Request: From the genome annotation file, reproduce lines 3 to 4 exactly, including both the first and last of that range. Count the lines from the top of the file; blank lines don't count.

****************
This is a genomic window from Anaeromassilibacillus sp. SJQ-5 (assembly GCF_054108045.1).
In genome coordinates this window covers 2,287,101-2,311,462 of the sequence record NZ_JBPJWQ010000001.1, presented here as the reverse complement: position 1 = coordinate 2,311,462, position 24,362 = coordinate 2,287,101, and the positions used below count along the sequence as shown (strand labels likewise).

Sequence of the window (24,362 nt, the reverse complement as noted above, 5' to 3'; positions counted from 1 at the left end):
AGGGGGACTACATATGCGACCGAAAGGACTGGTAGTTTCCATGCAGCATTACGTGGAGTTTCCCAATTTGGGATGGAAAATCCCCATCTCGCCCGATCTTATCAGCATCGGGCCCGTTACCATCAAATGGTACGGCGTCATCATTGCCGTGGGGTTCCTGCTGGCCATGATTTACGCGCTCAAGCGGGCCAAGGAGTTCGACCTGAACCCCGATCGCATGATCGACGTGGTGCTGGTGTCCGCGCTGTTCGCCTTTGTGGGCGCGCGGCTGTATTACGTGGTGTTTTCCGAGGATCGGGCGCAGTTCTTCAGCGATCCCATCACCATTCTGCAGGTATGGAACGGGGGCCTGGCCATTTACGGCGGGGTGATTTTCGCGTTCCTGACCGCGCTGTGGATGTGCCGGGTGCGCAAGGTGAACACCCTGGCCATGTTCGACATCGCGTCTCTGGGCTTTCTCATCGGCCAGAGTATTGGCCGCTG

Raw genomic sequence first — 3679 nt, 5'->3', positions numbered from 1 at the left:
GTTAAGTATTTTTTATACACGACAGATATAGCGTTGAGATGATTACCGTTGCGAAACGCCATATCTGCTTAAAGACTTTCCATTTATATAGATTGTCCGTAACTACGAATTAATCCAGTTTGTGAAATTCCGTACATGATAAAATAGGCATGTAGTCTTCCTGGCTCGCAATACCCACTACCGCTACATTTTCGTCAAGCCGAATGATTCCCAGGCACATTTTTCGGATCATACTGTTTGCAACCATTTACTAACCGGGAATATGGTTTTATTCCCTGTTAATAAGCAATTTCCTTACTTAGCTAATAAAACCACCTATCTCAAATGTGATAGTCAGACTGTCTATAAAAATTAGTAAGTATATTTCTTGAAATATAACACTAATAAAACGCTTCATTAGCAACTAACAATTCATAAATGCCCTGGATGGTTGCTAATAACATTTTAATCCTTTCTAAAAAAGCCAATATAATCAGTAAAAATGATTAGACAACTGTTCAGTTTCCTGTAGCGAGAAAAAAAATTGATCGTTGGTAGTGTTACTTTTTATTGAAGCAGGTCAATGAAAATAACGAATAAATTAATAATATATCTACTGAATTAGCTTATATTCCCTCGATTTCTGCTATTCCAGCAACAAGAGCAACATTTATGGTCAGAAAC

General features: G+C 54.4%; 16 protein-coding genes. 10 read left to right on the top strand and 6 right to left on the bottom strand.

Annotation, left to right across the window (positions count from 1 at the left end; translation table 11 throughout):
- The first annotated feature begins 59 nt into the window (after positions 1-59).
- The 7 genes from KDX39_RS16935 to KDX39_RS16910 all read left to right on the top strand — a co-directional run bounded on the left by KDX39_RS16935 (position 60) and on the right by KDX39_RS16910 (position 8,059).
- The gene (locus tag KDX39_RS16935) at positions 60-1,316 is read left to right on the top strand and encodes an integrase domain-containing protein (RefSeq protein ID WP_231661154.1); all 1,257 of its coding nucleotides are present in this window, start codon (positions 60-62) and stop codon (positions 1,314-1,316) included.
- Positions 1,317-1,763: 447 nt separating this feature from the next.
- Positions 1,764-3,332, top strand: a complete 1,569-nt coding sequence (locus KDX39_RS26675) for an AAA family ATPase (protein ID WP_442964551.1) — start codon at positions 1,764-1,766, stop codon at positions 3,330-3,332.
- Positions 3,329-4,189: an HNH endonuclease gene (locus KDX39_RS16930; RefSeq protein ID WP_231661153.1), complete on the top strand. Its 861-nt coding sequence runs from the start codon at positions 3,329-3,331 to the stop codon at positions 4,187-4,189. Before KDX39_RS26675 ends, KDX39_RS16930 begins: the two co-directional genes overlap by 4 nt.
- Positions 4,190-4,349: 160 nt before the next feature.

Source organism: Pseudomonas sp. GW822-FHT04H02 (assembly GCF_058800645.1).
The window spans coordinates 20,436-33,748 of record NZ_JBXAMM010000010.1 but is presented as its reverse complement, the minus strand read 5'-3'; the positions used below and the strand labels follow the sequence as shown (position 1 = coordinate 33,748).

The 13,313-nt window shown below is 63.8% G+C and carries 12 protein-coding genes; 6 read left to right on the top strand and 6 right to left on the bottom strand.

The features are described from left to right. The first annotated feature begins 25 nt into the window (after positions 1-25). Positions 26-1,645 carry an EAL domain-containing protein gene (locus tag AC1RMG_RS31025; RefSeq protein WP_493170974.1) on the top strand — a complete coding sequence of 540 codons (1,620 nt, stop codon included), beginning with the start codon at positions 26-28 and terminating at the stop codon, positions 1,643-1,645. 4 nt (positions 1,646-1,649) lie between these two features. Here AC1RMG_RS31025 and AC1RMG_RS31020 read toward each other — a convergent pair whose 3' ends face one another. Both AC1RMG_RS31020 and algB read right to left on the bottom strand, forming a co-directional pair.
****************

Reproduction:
Sequence of the window (24,362 nt, the reverse complement as noted above, 5' to 3'; positions counted from 1 at the left end):
AGGGGGACTACATATGCGACCGAAAGGACTGGTAGTTTCCATGCAGCATTACGTGGAGTTTCCCAATTTGGGATGGAAAATCCCCATCTCGCCCGATCTTATCAGCATCGGGCCCGTTACCATCAAATGGTACGGCGTCATCATTGCCGTGGGGTTCCTGCTGGCCATGATTTACGCGCTCAAGCGGGCCAAGGAGTTCGACCTGAACCCCGATCGCATGATCGACGTGGTGCTGGTGTCCGCGCTGTTCGCCTTTGTGGGCGCGCGGCTGTATTACGTGGTGTTTTCCGAGGATCGGGCGCAGTTCTTCAGCGATCCCATCACCATTCTGCAGGTATGGAACGGGGGCCTGGCCATTTACGGCGGGGTGATTTTCGCGTTCCTGACCGCGCTGTGGATGTGCCGGGTGCGCAAGGTGAACACCCTGGCCATGTTCGACATCGCGTCTCTGGGCTTTCTCATCGGCCAGAGTATTGGCCGCTG